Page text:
Word Gets Around

In Six Ages, your relationships with other clans are vital. The game tracks a number of factors for each clan, including how much they like and respect you, any slights they hold against you, and whether they have a formal alliance or feud.

These factors are all dynamic. They’re adjusted not only when you interact with a specific clan, but also when you do something that is likely to be newsworthy and spread to other clan. For example, in one event a combat hero can gain the respect of a clan and its neighbors. This OSL code handles that:

otherClan.fearsUs += 40
otherClan.likesUs -= 40
# all clans adjacent to otherClan .fearsUs +=20
a = AdjacentClans(AllClans, otherClan)
foreach c in a {
    c.fearsUs += 20

Other events have even wider impact (this one on all Rider clans):

# LikesUs+=3 * q (all Hyaloring otherClans)
h = HyaloringClans
foreach c in h {
    c.likesUs += 3 * q

But these are just numeric values. As Sin Vega discovered in her attempt to play as a petty jerk, your deeds can earn you a more specific reputation:

“We are known for our rudeness”, says the lawspeaker later that year. It’s nice to feel appreciated.

“We are known as backstabbing weasels”, says the lawspeaker at Sacred Time. I might have gone too far this year.

These reputations reflect a suggestion (case 8801) from our QA lead Liana Kerr, who wanted a way to give players a stronger connection to their clan.

Behind the scenes, there are a number of trends or events that you can become known for. A single act of mockery towards guests won’t give you a valley-wide reputation for rudeness. But they accumulate, and if you keep at it, sooner or later this will be the most significant thing you’ve done. By the same token, attacking your allies is a shocking breach of tradition and protocol (not to mention good sense), and that gets everyone’s notice. Over time though, any of these can be less notable in people’s memory if you no longer do them.

Our explorers visit the Great Glacier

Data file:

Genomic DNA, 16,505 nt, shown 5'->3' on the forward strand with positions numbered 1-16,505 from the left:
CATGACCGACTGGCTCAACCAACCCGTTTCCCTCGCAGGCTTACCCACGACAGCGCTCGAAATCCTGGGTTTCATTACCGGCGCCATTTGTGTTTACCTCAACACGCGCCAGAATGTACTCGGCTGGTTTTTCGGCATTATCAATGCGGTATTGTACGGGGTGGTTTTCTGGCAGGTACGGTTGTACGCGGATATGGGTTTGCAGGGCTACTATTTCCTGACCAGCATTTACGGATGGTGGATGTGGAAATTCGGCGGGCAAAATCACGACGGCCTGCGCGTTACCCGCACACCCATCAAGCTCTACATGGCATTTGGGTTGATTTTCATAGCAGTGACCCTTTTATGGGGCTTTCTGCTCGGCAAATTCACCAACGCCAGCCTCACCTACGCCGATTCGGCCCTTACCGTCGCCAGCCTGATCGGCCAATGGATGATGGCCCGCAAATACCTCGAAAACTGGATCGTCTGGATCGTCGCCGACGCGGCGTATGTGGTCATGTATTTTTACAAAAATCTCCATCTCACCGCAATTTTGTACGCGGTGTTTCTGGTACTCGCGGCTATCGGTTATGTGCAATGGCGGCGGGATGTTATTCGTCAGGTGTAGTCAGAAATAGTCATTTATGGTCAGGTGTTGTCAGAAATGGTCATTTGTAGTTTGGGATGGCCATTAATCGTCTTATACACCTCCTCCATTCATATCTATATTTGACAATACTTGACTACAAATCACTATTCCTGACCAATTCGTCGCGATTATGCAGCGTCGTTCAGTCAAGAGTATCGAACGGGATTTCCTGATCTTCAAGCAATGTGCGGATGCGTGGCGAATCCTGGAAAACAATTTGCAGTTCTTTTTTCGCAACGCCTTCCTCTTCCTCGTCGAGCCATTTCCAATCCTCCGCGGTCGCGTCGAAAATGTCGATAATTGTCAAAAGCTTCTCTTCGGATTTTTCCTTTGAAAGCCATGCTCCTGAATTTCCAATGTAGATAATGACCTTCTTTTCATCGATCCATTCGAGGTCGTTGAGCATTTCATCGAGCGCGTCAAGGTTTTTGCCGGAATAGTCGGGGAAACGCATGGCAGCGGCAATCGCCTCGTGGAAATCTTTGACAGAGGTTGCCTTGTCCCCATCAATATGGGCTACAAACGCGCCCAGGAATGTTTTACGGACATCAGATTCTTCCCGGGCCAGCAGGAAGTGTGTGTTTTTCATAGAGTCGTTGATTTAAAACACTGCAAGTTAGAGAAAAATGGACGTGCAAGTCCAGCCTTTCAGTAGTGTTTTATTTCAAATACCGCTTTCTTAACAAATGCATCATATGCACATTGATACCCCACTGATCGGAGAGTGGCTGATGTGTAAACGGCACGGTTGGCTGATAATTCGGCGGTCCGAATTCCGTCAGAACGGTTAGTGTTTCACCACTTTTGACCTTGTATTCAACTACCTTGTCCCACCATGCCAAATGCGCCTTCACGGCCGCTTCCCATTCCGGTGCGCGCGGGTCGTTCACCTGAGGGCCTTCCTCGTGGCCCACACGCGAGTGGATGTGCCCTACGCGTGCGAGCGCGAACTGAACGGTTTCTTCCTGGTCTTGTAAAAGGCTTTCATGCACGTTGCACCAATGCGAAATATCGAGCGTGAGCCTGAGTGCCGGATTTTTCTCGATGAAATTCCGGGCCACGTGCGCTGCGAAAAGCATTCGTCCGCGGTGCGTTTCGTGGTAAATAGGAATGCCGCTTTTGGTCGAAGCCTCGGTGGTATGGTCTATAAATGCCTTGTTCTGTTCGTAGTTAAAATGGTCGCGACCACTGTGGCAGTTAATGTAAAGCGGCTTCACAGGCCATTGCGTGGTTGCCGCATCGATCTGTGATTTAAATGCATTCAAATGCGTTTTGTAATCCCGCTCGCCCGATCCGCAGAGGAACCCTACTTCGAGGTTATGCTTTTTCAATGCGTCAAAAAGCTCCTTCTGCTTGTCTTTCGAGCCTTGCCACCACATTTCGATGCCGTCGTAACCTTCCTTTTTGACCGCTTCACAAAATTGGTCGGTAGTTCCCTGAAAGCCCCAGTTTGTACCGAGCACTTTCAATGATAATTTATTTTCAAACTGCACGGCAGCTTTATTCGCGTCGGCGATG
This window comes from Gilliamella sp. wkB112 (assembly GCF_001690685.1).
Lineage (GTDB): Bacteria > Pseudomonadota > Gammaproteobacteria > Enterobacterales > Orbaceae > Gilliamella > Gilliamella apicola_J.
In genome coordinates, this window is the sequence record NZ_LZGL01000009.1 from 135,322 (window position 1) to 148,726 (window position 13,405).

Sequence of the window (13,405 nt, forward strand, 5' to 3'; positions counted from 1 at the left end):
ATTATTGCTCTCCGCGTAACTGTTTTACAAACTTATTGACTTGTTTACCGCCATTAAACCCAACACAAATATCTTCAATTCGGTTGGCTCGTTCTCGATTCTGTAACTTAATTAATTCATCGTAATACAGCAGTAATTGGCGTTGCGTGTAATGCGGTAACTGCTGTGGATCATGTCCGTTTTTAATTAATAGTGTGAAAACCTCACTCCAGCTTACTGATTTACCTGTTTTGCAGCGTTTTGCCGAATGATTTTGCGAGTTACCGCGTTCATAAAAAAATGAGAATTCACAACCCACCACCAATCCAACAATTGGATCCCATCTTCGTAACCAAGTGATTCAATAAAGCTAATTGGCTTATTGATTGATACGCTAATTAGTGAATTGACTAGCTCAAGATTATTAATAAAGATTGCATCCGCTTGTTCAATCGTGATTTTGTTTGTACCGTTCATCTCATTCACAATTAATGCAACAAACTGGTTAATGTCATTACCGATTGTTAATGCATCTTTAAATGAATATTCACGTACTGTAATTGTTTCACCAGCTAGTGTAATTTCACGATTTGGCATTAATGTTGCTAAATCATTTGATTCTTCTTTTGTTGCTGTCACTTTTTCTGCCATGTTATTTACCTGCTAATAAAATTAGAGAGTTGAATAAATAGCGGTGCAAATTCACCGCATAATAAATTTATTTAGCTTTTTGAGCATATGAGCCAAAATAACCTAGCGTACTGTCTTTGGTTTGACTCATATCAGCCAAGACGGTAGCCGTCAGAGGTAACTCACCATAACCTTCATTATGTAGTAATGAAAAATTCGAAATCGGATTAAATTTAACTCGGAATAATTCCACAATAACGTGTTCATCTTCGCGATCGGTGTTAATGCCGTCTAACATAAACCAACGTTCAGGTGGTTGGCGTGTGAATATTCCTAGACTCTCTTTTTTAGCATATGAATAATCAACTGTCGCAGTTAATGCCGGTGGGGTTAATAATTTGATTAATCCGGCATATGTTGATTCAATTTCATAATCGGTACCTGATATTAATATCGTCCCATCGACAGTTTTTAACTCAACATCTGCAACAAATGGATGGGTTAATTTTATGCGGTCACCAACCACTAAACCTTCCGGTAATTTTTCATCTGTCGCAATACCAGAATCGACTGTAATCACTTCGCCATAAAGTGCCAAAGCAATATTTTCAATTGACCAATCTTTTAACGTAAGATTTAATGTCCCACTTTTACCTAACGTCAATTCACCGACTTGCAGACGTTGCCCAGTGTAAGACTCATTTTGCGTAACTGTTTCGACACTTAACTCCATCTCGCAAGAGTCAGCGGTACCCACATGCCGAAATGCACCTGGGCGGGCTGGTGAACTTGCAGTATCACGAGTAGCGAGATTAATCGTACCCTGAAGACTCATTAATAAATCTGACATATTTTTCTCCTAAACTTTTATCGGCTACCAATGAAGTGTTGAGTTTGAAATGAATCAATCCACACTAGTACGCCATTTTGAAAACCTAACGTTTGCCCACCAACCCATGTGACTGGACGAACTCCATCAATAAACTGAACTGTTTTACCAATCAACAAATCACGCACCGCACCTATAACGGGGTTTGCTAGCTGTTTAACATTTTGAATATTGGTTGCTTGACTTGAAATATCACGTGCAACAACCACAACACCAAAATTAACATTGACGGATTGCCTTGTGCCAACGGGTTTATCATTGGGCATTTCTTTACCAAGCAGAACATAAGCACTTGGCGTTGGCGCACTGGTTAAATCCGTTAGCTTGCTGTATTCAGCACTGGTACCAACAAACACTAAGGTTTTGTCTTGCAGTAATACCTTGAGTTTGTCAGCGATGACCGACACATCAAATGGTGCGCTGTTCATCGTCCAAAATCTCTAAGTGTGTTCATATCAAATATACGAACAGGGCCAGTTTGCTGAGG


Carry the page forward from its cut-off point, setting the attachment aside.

So each “known for” item has a numeric value, which indicates its significance. Visiting the Glacier is a big deal, but not as unusual as managing to defeat the Alkothi. But if you raid several times each year, the raid score will accumulate until it outweighs defeating the Hell Men. Or perhaps by then that feat was too far back to matter any longer, since the score for each item is reduced every year.

An advisor says, “The clans of the valley know us for our many shrines.”

An advisor says, “The clans of the valley know us for having heroic clanfolk.”

Most of these actions are also tracked numerically through the standard relationship system (if you can defeat the Alkothi, you will gain much respect throughout the Valley), but others are a great way to reflect other player accomplishments like temple building or nurturing heroes. And the next chapter, “Lights Going Out,” will have items specific to its story. It’s a flexible system (we added several more late during development), and is a colorful and concise way to comment on the player’s story.

Year In Review: 2019

TL;DR: We released Six Ages: Ride Like the Wind for PC!


In March, I gave a talk about the design of Six Ages (and King of Dragon Pass) and how they work behind the scenes. This should be available in the GDC Vault.